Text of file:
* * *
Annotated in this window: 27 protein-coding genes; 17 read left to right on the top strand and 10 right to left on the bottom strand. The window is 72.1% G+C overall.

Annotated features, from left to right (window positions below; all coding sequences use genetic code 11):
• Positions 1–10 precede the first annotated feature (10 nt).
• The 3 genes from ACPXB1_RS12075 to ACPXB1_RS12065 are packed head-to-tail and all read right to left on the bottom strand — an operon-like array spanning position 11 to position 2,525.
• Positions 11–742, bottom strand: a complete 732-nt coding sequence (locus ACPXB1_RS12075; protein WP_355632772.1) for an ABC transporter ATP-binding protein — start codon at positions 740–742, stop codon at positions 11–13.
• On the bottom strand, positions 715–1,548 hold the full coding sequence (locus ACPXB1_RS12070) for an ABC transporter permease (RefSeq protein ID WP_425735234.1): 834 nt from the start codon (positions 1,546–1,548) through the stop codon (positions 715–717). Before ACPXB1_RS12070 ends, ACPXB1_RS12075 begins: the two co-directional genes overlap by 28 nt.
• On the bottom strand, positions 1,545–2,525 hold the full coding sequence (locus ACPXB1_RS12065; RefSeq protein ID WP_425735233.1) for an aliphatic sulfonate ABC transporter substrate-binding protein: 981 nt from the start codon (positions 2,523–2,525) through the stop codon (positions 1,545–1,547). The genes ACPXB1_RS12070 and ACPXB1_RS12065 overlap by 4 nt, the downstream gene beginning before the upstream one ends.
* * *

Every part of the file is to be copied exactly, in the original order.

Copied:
Annotated in this window: 27 protein-coding genes; 17 read left to right on the top strand and 10 right to left on the bottom strand. The window is 72.1% G+C overall.

Annotated features, from left to right (window positions below; all coding sequences use genetic code 11):
• Positions 1–10 precede the first annotated feature (10 nt).
• The 3 genes from ACPXB1_RS12075 to ACPXB1_RS12065 are packed head-to-tail and all read right to left on the bottom strand — an operon-like array spanning position 11 to position 2,525.
• Positions 11–742, bottom strand: a complete 732-nt coding sequence (locus ACPXB1_RS12075; protein WP_355632772.1) for an ABC transporter ATP-binding protein — start codon at positions 740–742, stop codon at positions 11–13.
• On the bottom strand, positions 715–1,548 hold the full coding sequence (locus ACPXB1_RS12070) for an ABC transporter permease (RefSeq protein ID WP_425735234.1): 834 nt from the start codon (positions 1,546–1,548) through the stop codon (positions 715–717). Before ACPXB1_RS12070 ends, ACPXB1_RS12075 begins: the two co-directional genes overlap by 28 nt.
• On the bottom strand, positions 1,545–2,525 hold the full coding sequence (locus ACPXB1_RS12065; RefSeq protein ID WP_425735233.1) for an aliphatic sulfonate ABC transporter substrate-binding protein: 981 nt from the start codon (positions 2,523–2,525) through the stop codon (positions 1,545–1,547). The genes ACPXB1_RS12070 and ACPXB1_RS12065 overlap by 4 nt, the downstream gene beginning before the upstream one ends.